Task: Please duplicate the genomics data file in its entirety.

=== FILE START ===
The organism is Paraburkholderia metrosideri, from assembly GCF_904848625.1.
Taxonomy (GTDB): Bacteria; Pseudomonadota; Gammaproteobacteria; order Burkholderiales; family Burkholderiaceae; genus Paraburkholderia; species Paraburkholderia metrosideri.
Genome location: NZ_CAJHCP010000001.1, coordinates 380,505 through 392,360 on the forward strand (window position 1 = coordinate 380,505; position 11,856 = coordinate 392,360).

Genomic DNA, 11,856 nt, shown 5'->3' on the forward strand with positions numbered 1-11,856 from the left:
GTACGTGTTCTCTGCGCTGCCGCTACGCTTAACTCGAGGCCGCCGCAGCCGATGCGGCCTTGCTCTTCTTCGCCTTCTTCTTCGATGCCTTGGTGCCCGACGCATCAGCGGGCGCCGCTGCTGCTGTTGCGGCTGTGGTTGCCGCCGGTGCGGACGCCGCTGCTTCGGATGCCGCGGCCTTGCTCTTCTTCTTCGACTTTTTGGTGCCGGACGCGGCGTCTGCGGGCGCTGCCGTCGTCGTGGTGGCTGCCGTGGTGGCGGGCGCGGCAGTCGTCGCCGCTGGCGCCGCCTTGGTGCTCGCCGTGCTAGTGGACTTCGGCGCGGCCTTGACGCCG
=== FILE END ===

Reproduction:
The organism is Paraburkholderia metrosideri, from assembly GCF_904848625.1.
Taxonomy (GTDB): Bacteria; Pseudomonadota; Gammaproteobacteria; order Burkholderiales; family Burkholderiaceae; genus Paraburkholderia; species Paraburkholderia metrosideri.
Genome location: NZ_CAJHCP010000001.1, coordinates 380,505 through 392,360 on the forward strand (window position 1 = coordinate 380,505; position 11,856 = coordinate 392,360).

Genomic DNA, 11,856 nt, shown 5'->3' on the forward strand with positions numbered 1-11,856 from the left:
GTACGTGTTCTCTGCGCTGCCGCTACGCTTAACTCGAGGCCGCCGCAGCCGATGCGGCCTTGCTCTTCTTCGCCTTCTTCTTCGATGCCTTGGTGCCCGACGCATCAGCGGGCGCCGCTGCTGCTGTTGCGGCTGTGGTTGCCGCCGGTGCGGACGCCGCTGCTTCGGATGCCGCGGCCTTGCTCTTCTTCTTCGACTTTTTGGTGCCGGACGCGGCGTCTGCGGGCGCTGCCGTCGTCGTGGTGGCTGCCGTGGTGGCGGGCGCGGCAGTCGTCGCCGCTGGCGCCGCCTTGGTGCTCGCCGTGCTAGTGGACTTCGGCGCGGCCTTGACGCCG